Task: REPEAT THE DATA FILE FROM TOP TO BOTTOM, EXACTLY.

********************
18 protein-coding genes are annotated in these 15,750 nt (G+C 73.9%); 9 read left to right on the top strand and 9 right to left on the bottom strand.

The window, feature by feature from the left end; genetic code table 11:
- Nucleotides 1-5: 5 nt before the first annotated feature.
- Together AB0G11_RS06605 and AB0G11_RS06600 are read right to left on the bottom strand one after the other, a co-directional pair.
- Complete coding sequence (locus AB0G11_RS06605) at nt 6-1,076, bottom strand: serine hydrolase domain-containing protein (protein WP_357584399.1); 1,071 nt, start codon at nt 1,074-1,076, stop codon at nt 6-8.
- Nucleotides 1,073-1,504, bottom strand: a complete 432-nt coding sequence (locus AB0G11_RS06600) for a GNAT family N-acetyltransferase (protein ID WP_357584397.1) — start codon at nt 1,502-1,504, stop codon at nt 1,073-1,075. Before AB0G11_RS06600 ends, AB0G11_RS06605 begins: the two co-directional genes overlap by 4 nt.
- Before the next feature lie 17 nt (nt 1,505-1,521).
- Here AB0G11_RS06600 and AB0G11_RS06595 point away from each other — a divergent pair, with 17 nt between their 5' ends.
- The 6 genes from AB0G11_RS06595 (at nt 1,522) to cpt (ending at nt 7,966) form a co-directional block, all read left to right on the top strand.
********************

18 protein-coding genes are annotated in these 15,750 nt (G+C 73.9%); 9 read left to right on the top strand and 9 right to left on the bottom strand.

The window, feature by feature from the left end; genetic code table 11:
- Nucleotides 1-5: 5 nt before the first annotated feature.
- Together AB0G11_RS06605 and AB0G11_RS06600 are read right to left on the bottom strand one after the other, a co-directional pair.
- Complete coding sequence (locus AB0G11_RS06605) at nt 6-1,076, bottom strand: serine hydrolase domain-containing protein (protein WP_357584399.1); 1,071 nt, start codon at nt 1,074-1,076, stop codon at nt 6-8.
- Nucleotides 1,073-1,504, bottom strand: a complete 432-nt coding sequence (locus AB0G11_RS06600) for a GNAT family N-acetyltransferase (protein ID WP_357584397.1) — start codon at nt 1,502-1,504, stop codon at nt 1,073-1,075. Before AB0G11_RS06600 ends, AB0G11_RS06605 begins: the two co-directional genes overlap by 4 nt.
- Before the next feature lie 17 nt (nt 1,505-1,521).
- Here AB0G11_RS06600 and AB0G11_RS06595 point away from each other — a divergent pair, with 17 nt between their 5' ends.
- The 6 genes from AB0G11_RS06595 (at nt 1,522) to cpt (ending at nt 7,966) form a co-directional block, all read left to right on the top strand.